Anti-abortion groups sue FDA in Texas, demand agency revoke abortion pill approval – Endpoints News


Abortion opponents sued the FDA in federal court on Friday seeking to overturn the approval of mifepristone, a drug approved more than two decades ago and used in medical abortions.

Alliance Defending Freedom, a conservative legal defense group that has been involved in previous anti-abortion lawsuits, filed the lawsuit in federal court for the Northern District of Texas on Friday on behalf of four anti-abortion medical groups — the group of the Alliance for Hippocratic Medicine, along with three of its member groups: the American Association of Pro-Life Obstetricians and Gynecologists, the American College of Pediatricians, and the Christian Medical & Dental Associations. The plaintiffs also included four doctors who had treated patients with the drug: Shaun Jester, Regina Frost-Clark, Tyler Johnson and George Delgado.

Defendants headed in the lawsuit include FDA Commissioner Robert Califf, Deputy Commissioner Janet Woodcock, CDER Director Patrizia Cavazzoni and Xavier Becerra in his official capacity as head of HHS.

In the 113-page complaint, the lawsuit claims that the FDA lacked the authority to approve the drug, did not study the drug adequately, and that the drug is unsafe. Mifepristone is a frequently used drug, with the majority of abortions in the United States being performed using this drug. The FDA and other health experts have clearly stated that it is safe.

The lawsuit also added, “The FDA failed American women and girls when it chose politics over science and approved chemical abortion drugs for use in the United States. And it continued to fail them by repeatedly removing even the most basic precautionary requirements associated with their use.

Lawyers point to six certain ‘agency actions’ the federal regulator has taken to deregulate chemical abortion drugs over three decades – and the suit is asking the court to declare those actions illegal and strike those actions down. shares. So far these include:

  • Mifepristone’s initial approval dates back to 2000. The lawsuit claims the only way the FDA can get it is to declare the pregnancy a “disease” in order to use the expedited drug approval pathway.
  • A petition denial in 2016. The FDA denied a petition by two plaintiffs in 2016 to withdraw its approval of chemical abortifacient drugs. Lawyers argued that the petition explained how the agency violated federal law by approving said drugs.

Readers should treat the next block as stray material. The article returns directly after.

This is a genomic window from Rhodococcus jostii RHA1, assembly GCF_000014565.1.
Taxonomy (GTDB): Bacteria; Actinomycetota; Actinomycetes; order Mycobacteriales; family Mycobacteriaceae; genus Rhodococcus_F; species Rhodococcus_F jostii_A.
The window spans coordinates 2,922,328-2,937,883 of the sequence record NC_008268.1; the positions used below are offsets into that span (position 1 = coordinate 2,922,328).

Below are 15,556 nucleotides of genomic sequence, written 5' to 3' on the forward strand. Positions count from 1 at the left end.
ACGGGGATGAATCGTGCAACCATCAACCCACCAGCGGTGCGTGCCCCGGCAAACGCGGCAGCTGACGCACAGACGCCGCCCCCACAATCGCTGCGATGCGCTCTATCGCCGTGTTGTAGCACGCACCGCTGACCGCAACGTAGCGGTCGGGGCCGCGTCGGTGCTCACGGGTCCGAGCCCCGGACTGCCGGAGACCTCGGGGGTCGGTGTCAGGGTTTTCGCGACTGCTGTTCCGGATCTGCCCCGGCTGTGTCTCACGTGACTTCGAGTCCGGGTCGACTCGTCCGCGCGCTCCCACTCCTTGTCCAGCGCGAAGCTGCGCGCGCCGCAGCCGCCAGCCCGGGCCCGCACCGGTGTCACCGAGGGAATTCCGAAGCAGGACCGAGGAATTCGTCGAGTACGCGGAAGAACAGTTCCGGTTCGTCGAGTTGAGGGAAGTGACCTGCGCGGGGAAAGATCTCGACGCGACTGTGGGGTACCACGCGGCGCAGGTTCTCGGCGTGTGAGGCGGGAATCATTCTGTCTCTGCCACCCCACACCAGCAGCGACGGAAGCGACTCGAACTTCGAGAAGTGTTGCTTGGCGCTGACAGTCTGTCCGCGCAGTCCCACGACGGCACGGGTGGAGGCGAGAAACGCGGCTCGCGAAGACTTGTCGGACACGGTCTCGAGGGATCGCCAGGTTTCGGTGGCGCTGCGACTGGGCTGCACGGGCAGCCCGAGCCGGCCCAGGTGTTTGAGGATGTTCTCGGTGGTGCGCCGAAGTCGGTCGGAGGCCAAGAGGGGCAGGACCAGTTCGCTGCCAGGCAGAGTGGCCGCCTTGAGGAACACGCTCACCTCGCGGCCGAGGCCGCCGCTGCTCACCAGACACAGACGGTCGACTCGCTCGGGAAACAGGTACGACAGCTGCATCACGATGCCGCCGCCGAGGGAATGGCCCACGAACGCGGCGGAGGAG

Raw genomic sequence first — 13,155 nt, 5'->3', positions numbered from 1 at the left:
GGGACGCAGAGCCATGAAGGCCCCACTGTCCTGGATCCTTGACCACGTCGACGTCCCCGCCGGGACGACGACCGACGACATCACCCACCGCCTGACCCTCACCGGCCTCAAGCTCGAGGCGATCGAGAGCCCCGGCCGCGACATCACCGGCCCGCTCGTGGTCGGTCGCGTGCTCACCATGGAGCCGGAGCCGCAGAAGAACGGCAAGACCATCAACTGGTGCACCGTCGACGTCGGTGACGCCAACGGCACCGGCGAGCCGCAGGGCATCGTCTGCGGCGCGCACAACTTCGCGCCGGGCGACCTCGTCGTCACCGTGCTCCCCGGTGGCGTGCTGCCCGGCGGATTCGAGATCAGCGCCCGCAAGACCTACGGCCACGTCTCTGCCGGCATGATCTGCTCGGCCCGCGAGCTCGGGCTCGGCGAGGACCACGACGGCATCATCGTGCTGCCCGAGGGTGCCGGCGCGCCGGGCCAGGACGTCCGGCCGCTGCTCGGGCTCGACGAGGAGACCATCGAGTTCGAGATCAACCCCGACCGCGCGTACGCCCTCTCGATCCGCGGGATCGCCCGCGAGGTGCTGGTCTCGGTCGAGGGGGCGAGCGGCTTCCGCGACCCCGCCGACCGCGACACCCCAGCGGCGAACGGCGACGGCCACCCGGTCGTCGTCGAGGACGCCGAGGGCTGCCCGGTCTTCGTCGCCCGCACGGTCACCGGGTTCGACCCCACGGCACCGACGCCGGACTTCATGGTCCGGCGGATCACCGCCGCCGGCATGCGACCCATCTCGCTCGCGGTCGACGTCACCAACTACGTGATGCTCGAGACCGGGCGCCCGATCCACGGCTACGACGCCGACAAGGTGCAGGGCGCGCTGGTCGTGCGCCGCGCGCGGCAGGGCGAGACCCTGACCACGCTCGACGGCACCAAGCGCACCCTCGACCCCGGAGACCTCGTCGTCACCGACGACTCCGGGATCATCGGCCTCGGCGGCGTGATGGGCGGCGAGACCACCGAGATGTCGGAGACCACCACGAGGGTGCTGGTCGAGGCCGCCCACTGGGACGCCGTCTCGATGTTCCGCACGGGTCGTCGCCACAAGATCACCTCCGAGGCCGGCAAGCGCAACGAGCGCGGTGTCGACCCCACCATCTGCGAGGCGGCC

• A ‘major changes’ amendment also in 2016, allowing patients to take the drug at seven weeks’ gestation instead of 10 weeks, for example
  • a 2019 ANDA approval of generic mifepristone
  • a non-enforcement in 2021 by FDA management to cease enforcing in-person distribution of mifepristone and temporarily allow chemical mail-order abortions during the Covid-19 pandemic, and
  • a response to the 2021 petition. The FDA denied a motion by two plaintiffs to ask the FDA to restore and strengthen a pre-2016 drug regimen for chemical abortifacient drugs.

It should be noted that only two of the plaintiffs are located in Texas – the umbrella group and Shaun Jester. The others are located or are headquartered in states such as Florida, Tennessee, California, Indiana and Michigan.

Law professor Greer Donley said Terminal news that from his point of view, the trial is quite frivolous.

By Donley:

The allegations are essentially that the FDA abused its power by using Subpart H authority to approve mifepristone, and that was evidence that the agency acted leniently. But the reality is that the agency used subpart H so that they could regulate the product much more strictly than any other product that they approve, so that they could impose what we call post-approval restrictions on distribution of mifepristone. And so that was the only way for the FDA to do that before the REMS statute came into effect in 2007…

I think the fact that the plaintiffs in this lawsuit are trying to use that subpart H authority as evidence of leniency is ironic, because, you know, the agency really used that authority to be able to try to be very conservative and really limiting the distribution of this very safe drug.

The FDA told Endpoints that the agency does not comment on possible, pending or ongoing litigation.


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